Research
 Open access
 Published:
A muscle synergiesbased movements detection approach for recognition of the wrist movements
EURASIP Journal on Advances in Signal Processing volume 2020, Article number: 43 (2020)
Abstract
Myoelectric signals are regarded as the control signal for prosthetic limbs. But, the main research challenge is reliable and repeatable movement detection using electromyography. In this study, the analysis of the muscle synergy pattern has been considered as a key idea to cope with this main challenge. The main objective of this research was to provide an analytical tool to recognize six wrist movements through electromyography (EMG) based on analysis of the muscle synergy patterns. In order to design such a system‚ the synergy patterns of the wrist muscles have been extracted and utilized to identify wrist movements. Also, different decision fusion algorithms were used to increase the reliability of the synergy pattern classification. The classification performance was evaluated while no data subject was enrolled. In terms of the achieved performance, using a multilayer perceptron (MLP) neural network as the fusion algorithm turned out to be the best combination. The classification average accuracy, obtained in an offline manner, was about 99.78 ± 0.45%. While the classification average crossvalidation accuracy, obtained in an offline manner, using Bayesian fusion, and Bayesian fuzzy clustering (BFC) fusion algorithm were 99.33 ± 0.80% and 96.43 ± 1.08%, respectively.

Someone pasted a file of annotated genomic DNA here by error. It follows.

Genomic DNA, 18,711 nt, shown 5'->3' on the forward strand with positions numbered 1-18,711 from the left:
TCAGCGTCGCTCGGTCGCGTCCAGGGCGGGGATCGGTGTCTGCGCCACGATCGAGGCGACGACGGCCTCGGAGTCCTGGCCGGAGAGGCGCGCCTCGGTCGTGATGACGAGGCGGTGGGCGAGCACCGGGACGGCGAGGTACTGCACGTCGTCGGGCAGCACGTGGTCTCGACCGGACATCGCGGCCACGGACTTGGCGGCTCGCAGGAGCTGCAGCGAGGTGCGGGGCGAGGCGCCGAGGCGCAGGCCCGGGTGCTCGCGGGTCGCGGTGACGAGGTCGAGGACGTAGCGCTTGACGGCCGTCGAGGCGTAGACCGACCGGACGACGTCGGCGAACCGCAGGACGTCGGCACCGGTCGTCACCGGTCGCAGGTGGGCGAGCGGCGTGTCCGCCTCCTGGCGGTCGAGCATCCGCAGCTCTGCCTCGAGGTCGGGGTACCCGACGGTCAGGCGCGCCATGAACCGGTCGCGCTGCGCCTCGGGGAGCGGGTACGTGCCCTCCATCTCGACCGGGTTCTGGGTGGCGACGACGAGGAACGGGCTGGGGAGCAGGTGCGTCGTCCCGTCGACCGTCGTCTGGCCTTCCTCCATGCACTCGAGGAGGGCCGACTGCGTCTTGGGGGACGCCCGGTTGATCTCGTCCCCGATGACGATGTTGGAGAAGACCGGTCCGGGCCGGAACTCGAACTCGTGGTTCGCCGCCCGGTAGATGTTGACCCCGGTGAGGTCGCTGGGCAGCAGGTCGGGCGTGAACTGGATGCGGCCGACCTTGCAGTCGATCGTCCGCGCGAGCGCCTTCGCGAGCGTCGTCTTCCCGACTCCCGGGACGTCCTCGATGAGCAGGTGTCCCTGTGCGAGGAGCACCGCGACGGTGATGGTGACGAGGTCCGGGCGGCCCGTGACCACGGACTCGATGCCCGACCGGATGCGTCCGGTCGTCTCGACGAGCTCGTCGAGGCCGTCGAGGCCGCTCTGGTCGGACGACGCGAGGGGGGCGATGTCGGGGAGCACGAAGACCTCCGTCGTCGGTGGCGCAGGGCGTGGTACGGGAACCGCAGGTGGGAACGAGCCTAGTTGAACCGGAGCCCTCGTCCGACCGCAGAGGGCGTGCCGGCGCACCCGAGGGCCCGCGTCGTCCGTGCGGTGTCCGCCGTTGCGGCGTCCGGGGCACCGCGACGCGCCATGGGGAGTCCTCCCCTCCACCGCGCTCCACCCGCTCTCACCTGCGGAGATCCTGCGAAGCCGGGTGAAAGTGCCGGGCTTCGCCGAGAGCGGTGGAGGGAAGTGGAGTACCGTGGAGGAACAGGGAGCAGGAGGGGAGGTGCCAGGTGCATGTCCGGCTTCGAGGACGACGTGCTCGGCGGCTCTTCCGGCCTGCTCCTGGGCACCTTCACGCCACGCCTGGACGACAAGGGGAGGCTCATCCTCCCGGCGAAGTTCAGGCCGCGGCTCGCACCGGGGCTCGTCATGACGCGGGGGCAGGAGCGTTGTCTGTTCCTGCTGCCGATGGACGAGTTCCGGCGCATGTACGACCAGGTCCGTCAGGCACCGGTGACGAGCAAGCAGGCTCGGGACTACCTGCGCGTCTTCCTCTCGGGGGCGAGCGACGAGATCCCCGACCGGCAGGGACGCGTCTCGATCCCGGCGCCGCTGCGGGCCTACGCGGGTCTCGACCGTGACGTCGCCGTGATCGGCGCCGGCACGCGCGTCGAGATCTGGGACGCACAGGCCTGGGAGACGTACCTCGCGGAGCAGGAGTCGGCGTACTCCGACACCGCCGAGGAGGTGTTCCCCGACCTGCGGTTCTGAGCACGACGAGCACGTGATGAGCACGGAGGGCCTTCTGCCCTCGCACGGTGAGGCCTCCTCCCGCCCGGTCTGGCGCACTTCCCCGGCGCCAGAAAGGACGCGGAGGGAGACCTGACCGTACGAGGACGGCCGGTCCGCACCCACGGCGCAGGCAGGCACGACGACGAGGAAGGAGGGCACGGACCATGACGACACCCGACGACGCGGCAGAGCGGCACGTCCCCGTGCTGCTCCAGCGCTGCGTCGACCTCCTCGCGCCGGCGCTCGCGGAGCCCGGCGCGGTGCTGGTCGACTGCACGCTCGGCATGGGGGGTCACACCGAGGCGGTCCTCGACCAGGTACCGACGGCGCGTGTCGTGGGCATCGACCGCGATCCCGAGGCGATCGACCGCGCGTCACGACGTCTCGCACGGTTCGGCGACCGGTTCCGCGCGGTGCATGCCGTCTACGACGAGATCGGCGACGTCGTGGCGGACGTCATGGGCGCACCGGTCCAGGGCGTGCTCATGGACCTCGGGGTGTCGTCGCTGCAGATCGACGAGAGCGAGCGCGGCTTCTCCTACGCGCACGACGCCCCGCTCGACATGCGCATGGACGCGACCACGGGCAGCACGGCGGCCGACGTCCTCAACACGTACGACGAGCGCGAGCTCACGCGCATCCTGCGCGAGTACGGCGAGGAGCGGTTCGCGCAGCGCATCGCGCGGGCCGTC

1 Introduction